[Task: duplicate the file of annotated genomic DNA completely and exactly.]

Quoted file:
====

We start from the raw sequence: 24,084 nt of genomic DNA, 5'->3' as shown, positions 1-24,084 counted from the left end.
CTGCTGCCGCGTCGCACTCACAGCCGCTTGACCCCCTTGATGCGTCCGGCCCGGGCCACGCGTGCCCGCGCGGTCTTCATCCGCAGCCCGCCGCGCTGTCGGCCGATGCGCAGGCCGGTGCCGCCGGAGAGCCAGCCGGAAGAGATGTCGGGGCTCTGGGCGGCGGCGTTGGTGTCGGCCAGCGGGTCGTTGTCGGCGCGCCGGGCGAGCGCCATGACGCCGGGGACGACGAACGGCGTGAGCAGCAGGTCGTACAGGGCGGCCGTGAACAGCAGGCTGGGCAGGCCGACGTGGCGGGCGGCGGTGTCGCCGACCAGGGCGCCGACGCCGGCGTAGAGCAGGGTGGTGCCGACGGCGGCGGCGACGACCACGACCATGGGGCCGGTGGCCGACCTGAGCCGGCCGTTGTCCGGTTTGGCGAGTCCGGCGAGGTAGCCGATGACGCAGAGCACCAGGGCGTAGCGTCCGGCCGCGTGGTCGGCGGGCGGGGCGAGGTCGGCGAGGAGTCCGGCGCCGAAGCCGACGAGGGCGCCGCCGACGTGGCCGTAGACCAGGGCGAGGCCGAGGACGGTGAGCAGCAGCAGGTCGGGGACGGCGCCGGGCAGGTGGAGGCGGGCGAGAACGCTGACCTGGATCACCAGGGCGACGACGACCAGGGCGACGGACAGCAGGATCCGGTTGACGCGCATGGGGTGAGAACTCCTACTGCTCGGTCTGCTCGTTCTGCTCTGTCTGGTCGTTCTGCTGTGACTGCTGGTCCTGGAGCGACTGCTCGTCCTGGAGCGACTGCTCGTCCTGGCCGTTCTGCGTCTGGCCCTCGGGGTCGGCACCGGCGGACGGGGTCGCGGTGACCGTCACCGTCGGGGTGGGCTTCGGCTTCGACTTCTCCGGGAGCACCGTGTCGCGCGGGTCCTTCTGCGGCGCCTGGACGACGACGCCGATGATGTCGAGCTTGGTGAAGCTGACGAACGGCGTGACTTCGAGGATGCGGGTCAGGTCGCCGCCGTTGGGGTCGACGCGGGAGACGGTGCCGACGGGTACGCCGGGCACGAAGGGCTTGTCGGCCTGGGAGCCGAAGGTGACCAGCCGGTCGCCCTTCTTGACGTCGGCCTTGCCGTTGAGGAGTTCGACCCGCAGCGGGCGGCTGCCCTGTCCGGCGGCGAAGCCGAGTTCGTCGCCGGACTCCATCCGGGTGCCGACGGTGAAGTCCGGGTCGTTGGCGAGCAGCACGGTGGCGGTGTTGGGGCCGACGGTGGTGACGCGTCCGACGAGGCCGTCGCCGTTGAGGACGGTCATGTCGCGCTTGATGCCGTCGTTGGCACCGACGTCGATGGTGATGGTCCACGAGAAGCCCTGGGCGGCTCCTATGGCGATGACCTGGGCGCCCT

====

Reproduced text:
We start from the raw sequence: 24,084 nt of genomic DNA, 5'->3' as shown, positions 1-24,084 counted from the left end.
CTGCTGCCGCGTCGCACTCACAGCCGCTTGACCCCCTTGATGCGTCCGGCCCGGGCCACGCGTGCCCGCGCGGTCTTCATCCGCAGCCCGCCGCGCTGTCGGCCGATGCGCAGGCCGGTGCCGCCGGAGAGCCAGCCGGAAGAGATGTCGGGGCTCTGGGCGGCGGCGTTGGTGTCGGCCAGCGGGTCGTTGTCGGCGCGCCGGGCGAGCGCCATGACGCCGGGGACGACGAACGGCGTGAGCAGCAGGTCGTACAGGGCGGCCGTGAACAGCAGGCTGGGCAGGCCGACGTGGCGGGCGGCGGTGTCGCCGACCAGGGCGCCGACGCCGGCGTAGAGCAGGGTGGTGCCGACGGCGGCGGCGACGACCACGACCATGGGGCCGGTGGCCGACCTGAGCCGGCCGTTGTCCGGTTTGGCGAGTCCGGCGAGGTAGCCGATGACGCAGAGCACCAGGGCGTAGCGTCCGGCCGCGTGGTCGGCGGGCGGGGCGAGGTCGGCGAGGAGTCCGGCGCCGAAGCCGACGAGGGCGCCGCCGACGTGGCCGTAGACCAGGGCGAGGCCGAGGACGGTGAGCAGCAGCAGGTCGGGGACGGCGCCGGGCAGGTGGAGGCGGGCGAGAACGCTGACCTGGATCACCAGGGCGACGACGACCAGGGCGACGGACAGCAGGATCCGGTTGACGCGCATGGGGTGAGAACTCCTACTGCTCGGTCTGCTCGTTCTGCTCTGTCTGGTCGTTCTGCTGTGACTGCTGGTCCTGGAGCGACTGCTCGTCCTGGAGCGACTGCTCGTCCTGGCCGTTCTGCGTCTGGCCCTCGGGGTCGGCACCGGCGGACGGGGTCGCGGTGACCGTCACCGTCGGGGTGGGCTTCGGCTTCGACTTCTCCGGGAGCACCGTGTCGCGCGGGTCCTTCTGCGGCGCCTGGACGACGACGCCGATGATGTCGAGCTTGGTGAAGCTGACGAACGGCGTGACTTCGAGGATGCGGGTCAGGTCGCCGCCGTTGGGGTCGACGCGGGAGACGGTGCCGACGGGTACGCCGGGCACGAAGGGCTTGTCGGCCTGGGAGCCGAAGGTGACCAGCCGGTCGCCCTTCTTGACGTCGGCCTTGCCGTTGAGGAGTTCGACCCGCAGCGGGCGGCTGCCCTGTCCGGCGGCGAAGCCGAGTTCGTCGCCGGACTCCATCCGGGTGCCGACGGTGAAGTCCGGGTCGTTGGCGAGCAGCACGGTGGCGGTGTTGGGGCCGACGGTGGTGACGCGTCCGACGAGGCCGTCGCCGTTGAGGACGGTCATGTCGCGCTTGATGCCGTCGTTGGCACCGACGTCGATGGTGATGGTCCACGAGAAGCCCTGGGCGGCTCCTATGGCGATGACCTGGGCGCCCT